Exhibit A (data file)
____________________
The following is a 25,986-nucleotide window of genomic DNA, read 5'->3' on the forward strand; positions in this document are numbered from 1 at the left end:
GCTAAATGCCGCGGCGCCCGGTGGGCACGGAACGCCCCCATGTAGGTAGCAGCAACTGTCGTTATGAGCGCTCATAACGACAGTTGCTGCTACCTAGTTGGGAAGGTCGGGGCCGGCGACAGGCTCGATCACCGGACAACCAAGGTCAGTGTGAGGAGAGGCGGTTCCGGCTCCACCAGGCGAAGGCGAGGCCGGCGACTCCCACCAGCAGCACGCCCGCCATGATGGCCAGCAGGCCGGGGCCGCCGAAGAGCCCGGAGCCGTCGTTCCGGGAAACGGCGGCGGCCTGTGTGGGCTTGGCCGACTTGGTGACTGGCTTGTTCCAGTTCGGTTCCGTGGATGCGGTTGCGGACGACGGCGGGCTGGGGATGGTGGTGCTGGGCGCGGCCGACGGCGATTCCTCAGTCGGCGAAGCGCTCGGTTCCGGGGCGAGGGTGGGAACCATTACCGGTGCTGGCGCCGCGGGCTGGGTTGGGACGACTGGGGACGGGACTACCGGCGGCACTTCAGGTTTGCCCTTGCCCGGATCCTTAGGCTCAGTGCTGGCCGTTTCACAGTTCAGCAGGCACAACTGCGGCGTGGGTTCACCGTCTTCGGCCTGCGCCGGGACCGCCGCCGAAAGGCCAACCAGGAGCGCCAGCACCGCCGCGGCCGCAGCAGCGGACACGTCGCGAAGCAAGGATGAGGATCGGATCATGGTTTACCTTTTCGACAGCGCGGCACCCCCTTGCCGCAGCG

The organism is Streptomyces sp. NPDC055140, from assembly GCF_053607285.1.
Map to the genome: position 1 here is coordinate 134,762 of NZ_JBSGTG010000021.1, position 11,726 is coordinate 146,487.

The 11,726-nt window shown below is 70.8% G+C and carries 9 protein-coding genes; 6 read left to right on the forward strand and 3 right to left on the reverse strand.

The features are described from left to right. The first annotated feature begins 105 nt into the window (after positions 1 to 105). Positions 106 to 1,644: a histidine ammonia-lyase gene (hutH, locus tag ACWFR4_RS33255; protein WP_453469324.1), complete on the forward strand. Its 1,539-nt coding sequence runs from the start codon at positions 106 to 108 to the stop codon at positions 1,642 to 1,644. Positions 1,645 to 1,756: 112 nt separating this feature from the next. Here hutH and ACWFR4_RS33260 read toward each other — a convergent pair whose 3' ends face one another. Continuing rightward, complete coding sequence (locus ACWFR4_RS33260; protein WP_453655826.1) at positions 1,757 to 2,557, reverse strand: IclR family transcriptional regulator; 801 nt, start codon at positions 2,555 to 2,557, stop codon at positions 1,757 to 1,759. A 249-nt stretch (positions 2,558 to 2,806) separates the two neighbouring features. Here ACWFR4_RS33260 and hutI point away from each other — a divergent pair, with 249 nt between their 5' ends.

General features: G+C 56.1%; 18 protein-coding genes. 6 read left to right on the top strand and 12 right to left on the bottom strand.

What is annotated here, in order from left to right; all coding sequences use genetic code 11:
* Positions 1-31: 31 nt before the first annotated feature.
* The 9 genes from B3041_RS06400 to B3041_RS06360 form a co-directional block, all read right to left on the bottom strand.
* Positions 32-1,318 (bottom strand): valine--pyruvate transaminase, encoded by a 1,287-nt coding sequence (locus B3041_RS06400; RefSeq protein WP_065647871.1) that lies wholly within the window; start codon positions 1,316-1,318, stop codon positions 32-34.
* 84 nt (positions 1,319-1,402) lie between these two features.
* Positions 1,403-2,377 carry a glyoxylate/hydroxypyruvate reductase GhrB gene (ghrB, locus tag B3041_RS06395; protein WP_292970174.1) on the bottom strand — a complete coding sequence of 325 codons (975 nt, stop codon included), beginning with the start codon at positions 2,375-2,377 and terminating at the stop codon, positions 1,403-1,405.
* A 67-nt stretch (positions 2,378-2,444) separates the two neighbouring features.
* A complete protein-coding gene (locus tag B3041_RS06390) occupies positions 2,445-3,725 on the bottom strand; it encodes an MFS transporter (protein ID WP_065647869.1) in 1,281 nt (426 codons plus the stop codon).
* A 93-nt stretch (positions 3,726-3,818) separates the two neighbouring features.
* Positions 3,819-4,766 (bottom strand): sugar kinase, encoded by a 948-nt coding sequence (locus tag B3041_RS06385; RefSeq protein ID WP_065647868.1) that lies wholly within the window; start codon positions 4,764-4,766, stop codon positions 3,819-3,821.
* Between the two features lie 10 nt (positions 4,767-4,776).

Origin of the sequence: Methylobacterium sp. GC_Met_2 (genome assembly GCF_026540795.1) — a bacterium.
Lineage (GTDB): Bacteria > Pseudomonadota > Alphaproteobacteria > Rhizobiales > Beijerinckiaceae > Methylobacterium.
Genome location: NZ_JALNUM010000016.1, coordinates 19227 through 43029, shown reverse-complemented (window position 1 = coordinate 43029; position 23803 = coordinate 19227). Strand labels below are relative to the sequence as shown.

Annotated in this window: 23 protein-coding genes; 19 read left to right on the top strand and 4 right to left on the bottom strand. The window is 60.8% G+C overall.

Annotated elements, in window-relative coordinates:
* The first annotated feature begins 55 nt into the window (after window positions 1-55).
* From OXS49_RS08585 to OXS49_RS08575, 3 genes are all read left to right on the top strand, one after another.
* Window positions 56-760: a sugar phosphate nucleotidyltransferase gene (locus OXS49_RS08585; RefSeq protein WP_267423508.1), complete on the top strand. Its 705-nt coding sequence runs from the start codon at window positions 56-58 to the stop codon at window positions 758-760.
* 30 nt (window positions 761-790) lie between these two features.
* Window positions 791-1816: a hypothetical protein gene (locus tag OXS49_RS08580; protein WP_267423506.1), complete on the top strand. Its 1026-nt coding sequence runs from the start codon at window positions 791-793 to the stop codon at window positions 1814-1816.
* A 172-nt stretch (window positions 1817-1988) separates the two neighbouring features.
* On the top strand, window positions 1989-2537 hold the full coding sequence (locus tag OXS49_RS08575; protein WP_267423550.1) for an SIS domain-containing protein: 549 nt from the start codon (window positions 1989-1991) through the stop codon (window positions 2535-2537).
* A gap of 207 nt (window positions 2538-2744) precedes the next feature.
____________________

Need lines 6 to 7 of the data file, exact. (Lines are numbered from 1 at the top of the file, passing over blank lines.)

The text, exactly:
The features are described from left to right. The first annotated feature begins 105 nt into the window (after positions 1 to 105). Positions 106 to 1,644: a histidine ammonia-lyase gene (hutH, locus tag ACWFR4_RS33255; protein WP_453469324.1), complete on the forward strand. Its 1,539-nt coding sequence runs from the start codon at positions 106 to 108 to the stop codon at positions 1,642 to 1,644. Positions 1,645 to 1,756: 112 nt separating this feature from the next. Here hutH and ACWFR4_RS33260 read toward each other — a convergent pair whose 3' ends face one another. Continuing rightward, complete coding sequence (locus ACWFR4_RS33260; protein WP_453655826.1) at positions 1,757 to 2,557, reverse strand: IclR family transcriptional regulator; 801 nt, start codon at positions 2,555 to 2,557, stop codon at positions 1,757 to 1,759. A 249-nt stretch (positions 2,558 to 2,806) separates the two neighbouring features. Here ACWFR4_RS33260 and hutI point away from each other — a divergent pair, with 249 nt between their 5' ends.

General features: G+C 56.1%; 18 protein-coding genes. 6 read left to right on the top strand and 12 right to left on the bottom strand.